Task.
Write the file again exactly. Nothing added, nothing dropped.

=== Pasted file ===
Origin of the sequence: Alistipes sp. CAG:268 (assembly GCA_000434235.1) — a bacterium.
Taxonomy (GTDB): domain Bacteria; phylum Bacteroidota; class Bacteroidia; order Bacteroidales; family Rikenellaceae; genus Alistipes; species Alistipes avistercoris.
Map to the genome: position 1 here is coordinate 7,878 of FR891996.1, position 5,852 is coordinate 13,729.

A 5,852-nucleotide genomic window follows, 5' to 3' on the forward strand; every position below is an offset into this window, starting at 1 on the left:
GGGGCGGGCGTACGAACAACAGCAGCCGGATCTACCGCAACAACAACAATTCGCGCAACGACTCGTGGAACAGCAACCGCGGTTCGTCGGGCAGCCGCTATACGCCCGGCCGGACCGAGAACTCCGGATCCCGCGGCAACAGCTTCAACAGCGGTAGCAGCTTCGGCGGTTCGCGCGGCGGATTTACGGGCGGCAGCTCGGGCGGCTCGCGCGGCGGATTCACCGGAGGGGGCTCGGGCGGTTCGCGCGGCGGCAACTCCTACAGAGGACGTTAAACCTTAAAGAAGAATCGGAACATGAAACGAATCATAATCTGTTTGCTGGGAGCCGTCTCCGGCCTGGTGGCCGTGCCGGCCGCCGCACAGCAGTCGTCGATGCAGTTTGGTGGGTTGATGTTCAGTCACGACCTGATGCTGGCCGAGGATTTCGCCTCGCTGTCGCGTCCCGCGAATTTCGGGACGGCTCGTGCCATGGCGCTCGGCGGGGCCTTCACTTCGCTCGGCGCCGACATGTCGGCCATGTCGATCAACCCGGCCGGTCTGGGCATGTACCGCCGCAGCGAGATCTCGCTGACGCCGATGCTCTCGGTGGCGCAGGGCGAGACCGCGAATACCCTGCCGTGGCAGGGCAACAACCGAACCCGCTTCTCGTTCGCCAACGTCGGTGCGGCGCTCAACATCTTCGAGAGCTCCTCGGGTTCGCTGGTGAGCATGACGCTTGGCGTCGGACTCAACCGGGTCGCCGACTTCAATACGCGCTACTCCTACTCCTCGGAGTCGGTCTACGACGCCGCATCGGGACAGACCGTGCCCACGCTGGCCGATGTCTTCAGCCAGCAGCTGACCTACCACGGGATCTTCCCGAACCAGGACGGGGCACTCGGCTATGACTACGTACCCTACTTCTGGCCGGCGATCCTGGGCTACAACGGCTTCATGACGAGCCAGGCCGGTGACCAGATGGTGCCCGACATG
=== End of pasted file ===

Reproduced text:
Origin of the sequence: Alistipes sp. CAG:268 (assembly GCA_000434235.1) — a bacterium.
Taxonomy (GTDB): domain Bacteria; phylum Bacteroidota; class Bacteroidia; order Bacteroidales; family Rikenellaceae; genus Alistipes; species Alistipes avistercoris.
Map to the genome: position 1 here is coordinate 7,878 of FR891996.1, position 5,852 is coordinate 13,729.

A 5,852-nucleotide genomic window follows, 5' to 3' on the forward strand; every position below is an offset into this window, starting at 1 on the left:
GGGGCGGGCGTACGAACAACAGCAGCCGGATCTACCGCAACAACAACAATTCGCGCAACGACTCGTGGAACAGCAACCGCGGTTCGTCGGGCAGCCGCTATACGCCCGGCCGGACCGAGAACTCCGGATCCCGCGGCAACAGCTTCAACAGCGGTAGCAGCTTCGGCGGTTCGCGCGGCGGATTTACGGGCGGCAGCTCGGGCGGCTCGCGCGGCGGATTCACCGGAGGGGGCTCGGGCGGTTCGCGCGGCGGCAACTCCTACAGAGGACGTTAAACCTTAAAGAAGAATCGGAACATGAAACGAATCATAATCTGTTTGCTGGGAGCCGTCTCCGGCCTGGTGGCCGTGCCGGCCGCCGCACAGCAGTCGTCGATGCAGTTTGGTGGGTTGATGTTCAGTCACGACCTGATGCTGGCCGAGGATTTCGCCTCGCTGTCGCGTCCCGCGAATTTCGGGACGGCTCGTGCCATGGCGCTCGGCGGGGCCTTCACTTCGCTCGGCGCCGACATGTCGGCCATGTCGATCAACCCGGCCGGTCTGGGCATGTACCGCCGCAGCGAGATCTCGCTGACGCCGATGCTCTCGGTGGCGCAGGGCGAGACCGCGAATACCCTGCCGTGGCAGGGCAACAACCGAACCCGCTTCTCGTTCGCCAACGTCGGTGCGGCGCTCAACATCTTCGAGAGCTCCTCGGGTTCGCTGGTGAGCATGACGCTTGGCGTCGGACTCAACCGGGTCGCCGACTTCAATACGCGCTACTCCTACTCCTCGGAGTCGGTCTACGACGCCGCATCGGGACAGACCGTGCCCACGCTGGCCGATGTCTTCAGCCAGCAGCTGACCTACCACGGGATCTTCCCGAACCAGGACGGGGCACTCGGCTATGACTACGTACCCTACTTCTGGCCGGCGATCCTGGGCTACAACGGCTTCATGACGAGCCAGGCCGGTGACCAGATGGTGCCCGACATG